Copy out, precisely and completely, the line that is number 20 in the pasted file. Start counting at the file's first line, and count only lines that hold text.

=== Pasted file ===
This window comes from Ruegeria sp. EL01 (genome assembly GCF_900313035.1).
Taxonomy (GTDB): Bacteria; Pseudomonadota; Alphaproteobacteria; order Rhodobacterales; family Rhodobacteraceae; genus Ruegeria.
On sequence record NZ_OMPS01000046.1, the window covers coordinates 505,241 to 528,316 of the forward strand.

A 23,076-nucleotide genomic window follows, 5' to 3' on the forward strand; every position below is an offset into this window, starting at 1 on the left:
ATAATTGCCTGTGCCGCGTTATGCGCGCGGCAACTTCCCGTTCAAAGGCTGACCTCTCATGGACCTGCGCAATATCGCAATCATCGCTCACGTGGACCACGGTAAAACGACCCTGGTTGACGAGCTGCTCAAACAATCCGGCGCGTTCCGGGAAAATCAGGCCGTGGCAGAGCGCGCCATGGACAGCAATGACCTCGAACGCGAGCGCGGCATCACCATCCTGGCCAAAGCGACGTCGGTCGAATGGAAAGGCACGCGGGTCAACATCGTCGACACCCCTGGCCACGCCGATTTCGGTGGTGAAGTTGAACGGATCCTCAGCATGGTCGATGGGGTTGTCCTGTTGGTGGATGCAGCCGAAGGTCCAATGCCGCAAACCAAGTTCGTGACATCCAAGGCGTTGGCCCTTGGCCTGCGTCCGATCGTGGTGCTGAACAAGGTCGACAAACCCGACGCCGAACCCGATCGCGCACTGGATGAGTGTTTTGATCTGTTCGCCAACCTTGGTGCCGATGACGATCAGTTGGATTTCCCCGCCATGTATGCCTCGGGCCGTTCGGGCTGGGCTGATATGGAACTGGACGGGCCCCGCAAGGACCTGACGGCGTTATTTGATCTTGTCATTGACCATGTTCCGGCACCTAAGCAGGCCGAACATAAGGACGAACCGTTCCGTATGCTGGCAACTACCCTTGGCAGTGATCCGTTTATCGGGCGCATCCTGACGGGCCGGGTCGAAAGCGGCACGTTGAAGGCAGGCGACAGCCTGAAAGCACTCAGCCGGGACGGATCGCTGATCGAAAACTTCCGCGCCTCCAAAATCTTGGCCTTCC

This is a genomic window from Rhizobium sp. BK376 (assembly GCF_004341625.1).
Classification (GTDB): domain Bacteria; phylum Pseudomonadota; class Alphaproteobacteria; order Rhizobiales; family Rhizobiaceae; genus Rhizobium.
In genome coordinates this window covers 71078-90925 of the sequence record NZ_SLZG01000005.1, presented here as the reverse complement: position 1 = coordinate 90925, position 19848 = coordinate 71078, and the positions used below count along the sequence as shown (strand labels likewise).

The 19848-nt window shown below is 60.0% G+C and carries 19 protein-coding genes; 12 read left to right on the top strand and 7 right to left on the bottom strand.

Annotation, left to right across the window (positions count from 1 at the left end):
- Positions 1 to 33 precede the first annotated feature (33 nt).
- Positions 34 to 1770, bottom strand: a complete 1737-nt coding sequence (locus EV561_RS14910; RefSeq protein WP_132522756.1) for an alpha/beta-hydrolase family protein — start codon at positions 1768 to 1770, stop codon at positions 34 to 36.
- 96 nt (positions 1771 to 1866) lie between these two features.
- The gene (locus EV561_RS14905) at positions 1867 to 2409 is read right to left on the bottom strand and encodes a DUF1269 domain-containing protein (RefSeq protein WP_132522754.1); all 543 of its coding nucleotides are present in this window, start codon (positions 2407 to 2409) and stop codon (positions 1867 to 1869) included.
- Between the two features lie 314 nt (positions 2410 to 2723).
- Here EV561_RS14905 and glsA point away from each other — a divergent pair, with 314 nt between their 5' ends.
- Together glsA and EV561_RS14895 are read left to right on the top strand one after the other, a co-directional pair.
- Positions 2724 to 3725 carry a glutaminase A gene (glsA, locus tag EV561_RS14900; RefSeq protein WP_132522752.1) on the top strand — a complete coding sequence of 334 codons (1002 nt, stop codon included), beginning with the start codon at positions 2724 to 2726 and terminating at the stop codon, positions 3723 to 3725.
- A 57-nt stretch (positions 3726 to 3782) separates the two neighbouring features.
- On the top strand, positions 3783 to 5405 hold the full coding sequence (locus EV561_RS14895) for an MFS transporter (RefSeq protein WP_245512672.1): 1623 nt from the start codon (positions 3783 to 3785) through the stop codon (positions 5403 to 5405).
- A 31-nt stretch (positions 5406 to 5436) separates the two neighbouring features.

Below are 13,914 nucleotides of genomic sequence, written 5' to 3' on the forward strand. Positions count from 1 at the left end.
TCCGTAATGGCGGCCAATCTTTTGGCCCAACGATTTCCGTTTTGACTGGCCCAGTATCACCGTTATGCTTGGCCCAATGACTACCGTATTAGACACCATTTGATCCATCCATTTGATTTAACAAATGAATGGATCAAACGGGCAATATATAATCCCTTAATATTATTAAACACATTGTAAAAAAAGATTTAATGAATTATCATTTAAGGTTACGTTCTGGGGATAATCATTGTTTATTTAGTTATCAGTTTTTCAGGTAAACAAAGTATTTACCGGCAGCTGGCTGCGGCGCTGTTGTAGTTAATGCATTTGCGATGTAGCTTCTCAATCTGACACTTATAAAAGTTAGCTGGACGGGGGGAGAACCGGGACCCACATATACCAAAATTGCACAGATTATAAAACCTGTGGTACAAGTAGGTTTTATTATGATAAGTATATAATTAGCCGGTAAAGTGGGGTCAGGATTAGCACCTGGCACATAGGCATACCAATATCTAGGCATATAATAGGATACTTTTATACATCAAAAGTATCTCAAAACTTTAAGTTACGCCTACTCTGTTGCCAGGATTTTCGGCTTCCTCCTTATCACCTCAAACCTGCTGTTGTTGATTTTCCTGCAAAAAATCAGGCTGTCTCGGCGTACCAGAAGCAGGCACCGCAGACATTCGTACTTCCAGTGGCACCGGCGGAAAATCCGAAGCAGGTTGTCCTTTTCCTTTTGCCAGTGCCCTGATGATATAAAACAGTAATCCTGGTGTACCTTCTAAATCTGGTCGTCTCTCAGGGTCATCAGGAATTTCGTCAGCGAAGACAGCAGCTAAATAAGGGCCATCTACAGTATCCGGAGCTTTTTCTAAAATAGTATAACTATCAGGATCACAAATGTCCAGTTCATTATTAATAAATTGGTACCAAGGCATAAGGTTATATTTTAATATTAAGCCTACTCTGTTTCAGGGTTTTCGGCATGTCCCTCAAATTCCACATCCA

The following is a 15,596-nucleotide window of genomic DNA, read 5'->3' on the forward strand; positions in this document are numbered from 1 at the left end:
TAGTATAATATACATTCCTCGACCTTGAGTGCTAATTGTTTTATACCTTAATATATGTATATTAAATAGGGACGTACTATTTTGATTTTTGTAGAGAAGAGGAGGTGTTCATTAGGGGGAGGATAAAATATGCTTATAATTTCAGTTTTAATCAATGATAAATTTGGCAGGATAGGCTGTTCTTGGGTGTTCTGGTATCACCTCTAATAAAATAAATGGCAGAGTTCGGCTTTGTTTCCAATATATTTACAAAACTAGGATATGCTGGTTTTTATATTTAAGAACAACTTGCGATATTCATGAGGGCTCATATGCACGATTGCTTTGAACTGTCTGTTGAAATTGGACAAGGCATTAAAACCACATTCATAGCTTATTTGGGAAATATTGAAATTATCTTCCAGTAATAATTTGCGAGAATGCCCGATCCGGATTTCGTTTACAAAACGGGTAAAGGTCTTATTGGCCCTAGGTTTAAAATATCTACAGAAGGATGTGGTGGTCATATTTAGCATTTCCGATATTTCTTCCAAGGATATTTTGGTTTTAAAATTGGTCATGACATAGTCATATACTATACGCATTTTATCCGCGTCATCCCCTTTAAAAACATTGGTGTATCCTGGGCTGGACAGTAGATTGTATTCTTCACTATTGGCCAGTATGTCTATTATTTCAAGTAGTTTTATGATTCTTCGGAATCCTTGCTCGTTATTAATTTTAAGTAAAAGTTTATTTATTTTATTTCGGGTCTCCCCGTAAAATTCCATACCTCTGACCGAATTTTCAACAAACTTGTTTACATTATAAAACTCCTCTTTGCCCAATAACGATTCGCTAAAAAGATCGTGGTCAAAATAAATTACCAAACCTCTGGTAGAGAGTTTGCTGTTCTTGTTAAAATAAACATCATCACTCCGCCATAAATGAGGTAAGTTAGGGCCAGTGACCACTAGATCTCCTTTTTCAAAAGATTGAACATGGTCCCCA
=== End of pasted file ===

- On the top strand, positions 3783 to 5405 hold the full coding sequence (locus EV561_RS14895) for an MFS transporter (RefSeq protein WP_245512672.1): 1623 nt from the start codon (positions 3783 to 3785) through the stop codon (positions 5403 to 5405).